(Diospyros ferrea)

A portion of gaura kolee tree


Family: Ebenaceae

Synonyms: Maba byuxifolia, Pisonia buxifolia

Other names: Angaru, black ebony, iron wood.

Gaura koli is a quite widely distributed plant. It grows wild in Asian dry forests in Burma, Cambodia, India, Indonesia, Malay Peninsula, Philippines, Sri Lanka, Thailand and Laos. It also grows in North Australia and some parts of Africa.

            The fruits are eaten.  It is also considered as a famine food.


Small trees to 4 m tall; bark dark grey, fissured, rough.

Leaves of gaura kolee

Leaves alternate, 1-2.5 x 1-1.8 cm, obovate-oblong or spathulate, base cuneate to attenuate, apex obtuse to emarginate, coriaceous; petiole to 2 mm long.

Gaura kolee flowers

Flowers 1-3, in axillary fascicles, white. Male flower: calyx pale yellowish, c. 2 mm long, cup-shaped, lobes 3, 1-1.5 mm long, triangular-ovate, acute; corolla tube 5 -6 mm long, tubular, lobes 3, 1 -1.5 mm long, oblong-ovate, acute ; stamens 6, c. 2 mm long. Female flower: similar to male one; ovary c. 2 mm long, globose, silky-pubescent, stigmas 3.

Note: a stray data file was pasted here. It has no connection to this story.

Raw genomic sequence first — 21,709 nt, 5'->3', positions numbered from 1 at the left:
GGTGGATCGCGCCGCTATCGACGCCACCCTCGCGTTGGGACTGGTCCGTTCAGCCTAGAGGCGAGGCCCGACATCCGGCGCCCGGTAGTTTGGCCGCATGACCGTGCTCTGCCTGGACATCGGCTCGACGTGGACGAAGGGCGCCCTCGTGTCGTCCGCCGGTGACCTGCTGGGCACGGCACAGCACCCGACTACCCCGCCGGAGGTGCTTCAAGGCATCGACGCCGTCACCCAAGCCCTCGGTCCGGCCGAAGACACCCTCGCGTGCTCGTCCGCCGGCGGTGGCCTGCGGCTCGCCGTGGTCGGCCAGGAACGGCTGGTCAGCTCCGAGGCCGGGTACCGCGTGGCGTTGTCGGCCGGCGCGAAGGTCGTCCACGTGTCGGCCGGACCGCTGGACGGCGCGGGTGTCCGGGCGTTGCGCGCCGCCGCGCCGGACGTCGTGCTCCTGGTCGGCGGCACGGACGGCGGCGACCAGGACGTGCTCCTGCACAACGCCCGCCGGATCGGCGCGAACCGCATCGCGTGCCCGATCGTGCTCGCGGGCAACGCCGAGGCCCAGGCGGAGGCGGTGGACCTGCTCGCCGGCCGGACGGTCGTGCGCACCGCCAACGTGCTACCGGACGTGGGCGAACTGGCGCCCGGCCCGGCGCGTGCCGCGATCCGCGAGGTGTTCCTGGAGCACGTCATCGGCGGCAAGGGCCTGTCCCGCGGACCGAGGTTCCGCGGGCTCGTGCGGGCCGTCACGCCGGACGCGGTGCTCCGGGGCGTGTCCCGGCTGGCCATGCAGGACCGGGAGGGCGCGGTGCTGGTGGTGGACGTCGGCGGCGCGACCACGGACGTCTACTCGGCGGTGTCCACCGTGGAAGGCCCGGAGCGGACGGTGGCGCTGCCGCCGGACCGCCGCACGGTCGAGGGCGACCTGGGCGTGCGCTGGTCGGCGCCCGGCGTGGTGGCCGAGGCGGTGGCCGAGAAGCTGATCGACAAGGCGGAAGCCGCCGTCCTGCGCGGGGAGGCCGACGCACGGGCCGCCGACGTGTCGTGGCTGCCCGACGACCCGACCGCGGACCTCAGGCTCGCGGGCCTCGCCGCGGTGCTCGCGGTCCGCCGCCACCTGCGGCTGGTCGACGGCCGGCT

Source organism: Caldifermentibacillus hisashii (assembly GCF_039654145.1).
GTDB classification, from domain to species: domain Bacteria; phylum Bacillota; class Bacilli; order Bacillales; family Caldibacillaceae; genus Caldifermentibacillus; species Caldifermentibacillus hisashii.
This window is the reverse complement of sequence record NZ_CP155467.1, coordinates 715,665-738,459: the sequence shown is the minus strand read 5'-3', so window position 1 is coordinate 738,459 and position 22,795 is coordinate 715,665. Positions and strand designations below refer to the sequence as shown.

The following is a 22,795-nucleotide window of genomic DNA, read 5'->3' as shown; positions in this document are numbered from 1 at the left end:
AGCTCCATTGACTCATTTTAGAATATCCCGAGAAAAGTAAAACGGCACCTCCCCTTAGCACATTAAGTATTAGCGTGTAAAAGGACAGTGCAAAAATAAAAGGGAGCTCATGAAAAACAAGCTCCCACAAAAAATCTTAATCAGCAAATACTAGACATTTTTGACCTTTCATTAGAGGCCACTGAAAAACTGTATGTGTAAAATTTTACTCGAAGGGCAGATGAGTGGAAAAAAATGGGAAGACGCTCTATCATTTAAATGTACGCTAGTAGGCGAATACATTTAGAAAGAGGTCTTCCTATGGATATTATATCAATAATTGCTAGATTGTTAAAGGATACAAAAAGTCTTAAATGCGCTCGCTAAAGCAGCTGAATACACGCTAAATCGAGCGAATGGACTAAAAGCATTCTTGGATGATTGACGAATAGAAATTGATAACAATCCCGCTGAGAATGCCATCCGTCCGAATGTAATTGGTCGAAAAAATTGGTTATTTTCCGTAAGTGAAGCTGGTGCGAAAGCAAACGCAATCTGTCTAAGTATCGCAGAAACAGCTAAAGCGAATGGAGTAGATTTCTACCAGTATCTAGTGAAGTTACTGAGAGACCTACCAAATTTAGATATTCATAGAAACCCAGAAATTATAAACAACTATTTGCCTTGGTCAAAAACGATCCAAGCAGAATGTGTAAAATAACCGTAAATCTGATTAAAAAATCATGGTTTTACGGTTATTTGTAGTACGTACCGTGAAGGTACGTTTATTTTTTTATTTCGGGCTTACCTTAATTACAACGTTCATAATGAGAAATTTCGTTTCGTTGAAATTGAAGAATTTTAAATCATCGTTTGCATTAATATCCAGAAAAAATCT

Berry 5-7 mm long, subglobose, yellow to brownish red.

Seeds 1-3, c. 4 mm long, wedge-shaped.


Fruit-pulp of gaura koli is edible when ripe. It is said to be a famine food in southern India.

Ripe fruits of gaura kolee

            The wood is hard and used for cabinet work.  The bark is used for making ropes.


Gaura koli tree grows wild and all the fruits are collected from the wild growing trees. It is not cultivated but for the specimen plants in collections.

            New plants can be raised from seed.